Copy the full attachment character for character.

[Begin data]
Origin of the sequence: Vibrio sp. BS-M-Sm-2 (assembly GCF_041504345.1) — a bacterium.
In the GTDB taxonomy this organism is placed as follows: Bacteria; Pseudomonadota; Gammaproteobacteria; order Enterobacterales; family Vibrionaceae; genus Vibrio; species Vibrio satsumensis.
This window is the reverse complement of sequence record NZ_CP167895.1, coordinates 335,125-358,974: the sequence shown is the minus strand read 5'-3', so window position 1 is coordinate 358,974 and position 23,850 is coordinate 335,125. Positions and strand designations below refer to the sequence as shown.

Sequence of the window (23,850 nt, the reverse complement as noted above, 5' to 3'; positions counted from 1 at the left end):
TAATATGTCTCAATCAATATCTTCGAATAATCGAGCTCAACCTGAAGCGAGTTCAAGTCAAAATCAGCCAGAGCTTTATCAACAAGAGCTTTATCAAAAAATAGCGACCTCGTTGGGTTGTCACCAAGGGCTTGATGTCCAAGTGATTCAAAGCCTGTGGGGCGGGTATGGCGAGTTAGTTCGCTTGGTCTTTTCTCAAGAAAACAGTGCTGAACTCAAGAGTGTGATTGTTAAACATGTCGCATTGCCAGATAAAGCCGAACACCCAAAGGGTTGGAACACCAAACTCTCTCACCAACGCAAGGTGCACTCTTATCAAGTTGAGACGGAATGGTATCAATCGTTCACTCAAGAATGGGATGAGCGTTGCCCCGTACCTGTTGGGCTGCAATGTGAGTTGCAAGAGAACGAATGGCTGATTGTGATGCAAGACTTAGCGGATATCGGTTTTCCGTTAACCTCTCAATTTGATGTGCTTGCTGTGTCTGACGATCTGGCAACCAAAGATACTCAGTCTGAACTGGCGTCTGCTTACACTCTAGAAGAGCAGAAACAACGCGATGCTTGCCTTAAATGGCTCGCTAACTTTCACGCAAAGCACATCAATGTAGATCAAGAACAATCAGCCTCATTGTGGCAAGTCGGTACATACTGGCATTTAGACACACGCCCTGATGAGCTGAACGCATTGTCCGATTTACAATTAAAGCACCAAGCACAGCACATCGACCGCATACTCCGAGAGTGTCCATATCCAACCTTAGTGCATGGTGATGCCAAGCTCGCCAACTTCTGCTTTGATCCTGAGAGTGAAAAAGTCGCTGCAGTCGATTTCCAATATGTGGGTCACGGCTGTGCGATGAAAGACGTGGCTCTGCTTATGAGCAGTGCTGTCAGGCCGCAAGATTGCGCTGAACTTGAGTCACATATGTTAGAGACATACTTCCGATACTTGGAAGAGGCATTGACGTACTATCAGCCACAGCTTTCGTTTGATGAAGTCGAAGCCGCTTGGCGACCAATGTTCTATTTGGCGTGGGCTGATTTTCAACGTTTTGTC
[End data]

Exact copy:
Origin of the sequence: Vibrio sp. BS-M-Sm-2 (assembly GCF_041504345.1) — a bacterium.
In the GTDB taxonomy this organism is placed as follows: Bacteria; Pseudomonadota; Gammaproteobacteria; order Enterobacterales; family Vibrionaceae; genus Vibrio; species Vibrio satsumensis.
This window is the reverse complement of sequence record NZ_CP167895.1, coordinates 335,125-358,974: the sequence shown is the minus strand read 5'-3', so window position 1 is coordinate 358,974 and position 23,850 is coordinate 335,125. Positions and strand designations below refer to the sequence as shown.

Sequence of the window (23,850 nt, the reverse complement as noted above, 5' to 3'; positions counted from 1 at the left end):
TAATATGTCTCAATCAATATCTTCGAATAATCGAGCTCAACCTGAAGCGAGTTCAAGTCAAAATCAGCCAGAGCTTTATCAACAAGAGCTTTATCAAAAAATAGCGACCTCGTTGGGTTGTCACCAAGGGCTTGATGTCCAAGTGATTCAAAGCCTGTGGGGCGGGTATGGCGAGTTAGTTCGCTTGGTCTTTTCTCAAGAAAACAGTGCTGAACTCAAGAGTGTGATTGTTAAACATGTCGCATTGCCAGATAAAGCCGAACACCCAAAGGGTTGGAACACCAAACTCTCTCACCAACGCAAGGTGCACTCTTATCAAGTTGAGACGGAATGGTATCAATCGTTCACTCAAGAATGGGATGAGCGTTGCCCCGTACCTGTTGGGCTGCAATGTGAGTTGCAAGAGAACGAATGGCTGATTGTGATGCAAGACTTAGCGGATATCGGTTTTCCGTTAACCTCTCAATTTGATGTGCTTGCTGTGTCTGACGATCTGGCAACCAAAGATACTCAGTCTGAACTGGCGTCTGCTTACACTCTAGAAGAGCAGAAACAACGCGATGCTTGCCTTAAATGGCTCGCTAACTTTCACGCAAAGCACATCAATGTAGATCAAGAACAATCAGCCTCATTGTGGCAAGTCGGTACATACTGGCATTTAGACACACGCCCTGATGAGCTGAACGCATTGTCCGATTTACAATTAAAGCACCAAGCACAGCACATCGACCGCATACTCCGAGAGTGTCCATATCCAACCTTAGTGCATGGTGATGCCAAGCTCGCCAACTTCTGCTTTGATCCTGAGAGTGAAAAAGTCGCTGCAGTCGATTTCCAATATGTGGGTCACGGCTGTGCGATGAAAGACGTGGCTCTGCTTATGAGCAGTGCTGTCAGGCCGCAAGATTGCGCTGAACTTGAGTCACATATGTTAGAGACATACTTCCGATACTTGGAAGAGGCATTGACGTACTATCAGCCACAGCTTTCGTTTGATGAAGTCGAAGCCGCTTGGCGACCAATGTTCTATTTGGCGTGGGCTGATTTTCAACGTTTTGTC